SOME strange decisions have been made in football this week and I am not talking about those made by referee Mike Dean in the clash between Arsenal and Manchester City on the weekend.
No, I mean the one by Pep Guardiola to call a halt to his one-year sabbatical in New York and sign on to coach German Bundesliga giants Bayern Munich on a three-year contract beginning at the start of next season.
The 41-year-old Spaniard has been away from the game with his family since leaving last May after winning 14 trophies - including two Champions League titles.
Guardiola was expected to return to the game, but not once over the past few months had the name of Bayern Munich even been thought of, let alone been spoken about as a possible home for Guardiola.
Watching on from afar it was plain to see Manchester City, Chelsea and even to an extent Manchester United were chasing the former Spain international star.
The appointment of former Barcelona duo Txiki Begiristain and Ferra Sorriano at the Etihad Stadium had fuelled speculation City could be a possible destination for Guardiola.
Chelsea owner Roman Abramovic had previously spoken of his admiration of Guardiola's coaching prowess and even Sir Alex Ferguson and United officials met with the former Barcelona boss in New York while on a visit to watch Andy Murray in the US Open tennis.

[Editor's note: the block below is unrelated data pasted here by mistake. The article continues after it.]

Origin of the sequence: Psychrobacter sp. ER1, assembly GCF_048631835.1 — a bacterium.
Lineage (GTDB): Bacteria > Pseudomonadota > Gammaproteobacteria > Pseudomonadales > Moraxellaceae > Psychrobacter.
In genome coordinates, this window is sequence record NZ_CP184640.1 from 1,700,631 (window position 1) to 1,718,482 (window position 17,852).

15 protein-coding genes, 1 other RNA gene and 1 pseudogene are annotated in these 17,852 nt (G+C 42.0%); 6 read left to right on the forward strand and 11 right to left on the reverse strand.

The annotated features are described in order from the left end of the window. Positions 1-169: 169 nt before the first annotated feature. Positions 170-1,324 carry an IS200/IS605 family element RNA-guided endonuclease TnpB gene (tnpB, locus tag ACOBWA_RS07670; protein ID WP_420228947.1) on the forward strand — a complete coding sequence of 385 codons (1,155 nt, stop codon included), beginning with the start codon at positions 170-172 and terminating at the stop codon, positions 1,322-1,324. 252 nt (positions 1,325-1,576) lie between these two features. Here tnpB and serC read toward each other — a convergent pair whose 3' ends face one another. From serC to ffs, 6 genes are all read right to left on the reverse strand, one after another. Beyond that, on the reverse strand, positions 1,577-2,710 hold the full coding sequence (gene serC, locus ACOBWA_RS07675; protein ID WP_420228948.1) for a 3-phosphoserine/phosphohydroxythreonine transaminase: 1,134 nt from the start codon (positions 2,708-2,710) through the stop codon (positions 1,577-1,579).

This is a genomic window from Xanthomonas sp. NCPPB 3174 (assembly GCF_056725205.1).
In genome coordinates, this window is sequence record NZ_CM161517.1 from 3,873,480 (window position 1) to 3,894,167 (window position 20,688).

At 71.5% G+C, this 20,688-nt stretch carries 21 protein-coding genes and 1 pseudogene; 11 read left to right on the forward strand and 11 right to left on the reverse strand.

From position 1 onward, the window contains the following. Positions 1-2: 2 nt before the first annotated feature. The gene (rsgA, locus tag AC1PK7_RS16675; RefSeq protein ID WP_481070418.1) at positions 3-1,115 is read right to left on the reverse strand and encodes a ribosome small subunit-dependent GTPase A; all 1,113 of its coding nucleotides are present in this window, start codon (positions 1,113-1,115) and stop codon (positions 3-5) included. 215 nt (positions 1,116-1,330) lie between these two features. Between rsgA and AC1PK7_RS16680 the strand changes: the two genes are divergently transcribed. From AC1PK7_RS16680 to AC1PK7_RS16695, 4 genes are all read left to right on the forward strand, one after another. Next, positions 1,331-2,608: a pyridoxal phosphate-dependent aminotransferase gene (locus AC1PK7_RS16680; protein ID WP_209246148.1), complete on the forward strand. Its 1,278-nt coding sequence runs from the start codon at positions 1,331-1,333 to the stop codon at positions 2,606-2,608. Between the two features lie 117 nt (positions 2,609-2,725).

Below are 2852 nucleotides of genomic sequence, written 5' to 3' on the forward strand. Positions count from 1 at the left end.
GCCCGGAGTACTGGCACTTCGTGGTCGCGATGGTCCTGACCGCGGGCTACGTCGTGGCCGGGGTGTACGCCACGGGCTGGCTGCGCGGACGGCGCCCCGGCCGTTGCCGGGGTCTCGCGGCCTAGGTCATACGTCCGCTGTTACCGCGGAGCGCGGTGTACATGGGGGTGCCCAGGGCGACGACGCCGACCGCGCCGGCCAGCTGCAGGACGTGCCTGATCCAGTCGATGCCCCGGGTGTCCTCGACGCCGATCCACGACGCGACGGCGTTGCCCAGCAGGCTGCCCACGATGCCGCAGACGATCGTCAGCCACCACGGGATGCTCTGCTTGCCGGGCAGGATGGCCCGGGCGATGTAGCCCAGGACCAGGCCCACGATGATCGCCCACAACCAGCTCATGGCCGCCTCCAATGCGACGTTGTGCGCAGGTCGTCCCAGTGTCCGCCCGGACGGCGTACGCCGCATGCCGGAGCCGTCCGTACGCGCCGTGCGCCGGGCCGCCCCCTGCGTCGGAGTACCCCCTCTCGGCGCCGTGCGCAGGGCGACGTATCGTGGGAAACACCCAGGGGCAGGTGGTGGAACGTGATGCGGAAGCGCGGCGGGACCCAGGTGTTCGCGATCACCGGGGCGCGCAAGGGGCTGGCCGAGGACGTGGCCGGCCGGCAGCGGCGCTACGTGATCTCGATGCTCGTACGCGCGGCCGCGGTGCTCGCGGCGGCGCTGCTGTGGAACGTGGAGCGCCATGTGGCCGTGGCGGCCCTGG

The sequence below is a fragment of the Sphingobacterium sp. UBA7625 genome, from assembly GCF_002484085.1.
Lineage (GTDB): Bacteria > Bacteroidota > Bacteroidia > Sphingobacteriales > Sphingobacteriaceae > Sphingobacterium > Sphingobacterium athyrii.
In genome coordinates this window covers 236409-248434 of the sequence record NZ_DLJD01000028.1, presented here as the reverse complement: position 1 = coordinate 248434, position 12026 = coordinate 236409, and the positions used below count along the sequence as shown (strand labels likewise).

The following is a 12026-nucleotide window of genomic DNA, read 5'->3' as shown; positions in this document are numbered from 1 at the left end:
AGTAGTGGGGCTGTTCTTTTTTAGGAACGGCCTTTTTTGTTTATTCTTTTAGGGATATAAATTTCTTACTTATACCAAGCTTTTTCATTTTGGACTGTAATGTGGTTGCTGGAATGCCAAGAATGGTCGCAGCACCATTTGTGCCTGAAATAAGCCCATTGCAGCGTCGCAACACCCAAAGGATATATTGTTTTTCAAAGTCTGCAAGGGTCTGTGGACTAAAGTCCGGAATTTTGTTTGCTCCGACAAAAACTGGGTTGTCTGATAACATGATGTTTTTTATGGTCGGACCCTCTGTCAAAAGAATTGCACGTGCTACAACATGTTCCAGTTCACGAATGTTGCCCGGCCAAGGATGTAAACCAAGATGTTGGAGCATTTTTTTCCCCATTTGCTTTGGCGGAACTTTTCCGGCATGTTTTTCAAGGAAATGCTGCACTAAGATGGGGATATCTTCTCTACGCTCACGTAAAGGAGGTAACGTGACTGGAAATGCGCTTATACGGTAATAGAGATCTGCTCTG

That fired talk of a succession plan at Old Trafford. In Italy too, they love Guardiola it seems.
Back in November, AC Milan president Silvio Berlusconi said: "Who would not want someone like Guardiola?
"There are some English clubs after Guardiola, especially (Manchester) City who have directors that we know very well. We will try to sign him, but it's going to be difficult."
I bet even Berlusconi would not have predicted Bayern Munich would be the next port of call for the Guardiola coaching ship.
Bayern chief executive Karl-Heinz Rummenigge said: "He is one of the most successful coaches in the world and we are sure that he can make not just Bayern, but all of German football shine."
It certainly is a coup for German football, but I am not sure tippy-tappy football would go down too well in Munich.
Somehow I can't see Guardiola getting the German fans to accept that 10 passes are better than one in the pursuit of goals.
I reckon the German fans would prefer more direct football and would not suffer fools if things did not go right.
Guardiola, though, says he still has a hankering to coach in the EPL, so maybe he's using the Germans as a stepping stone to England.
Now that's certainly something they wouldn't like.
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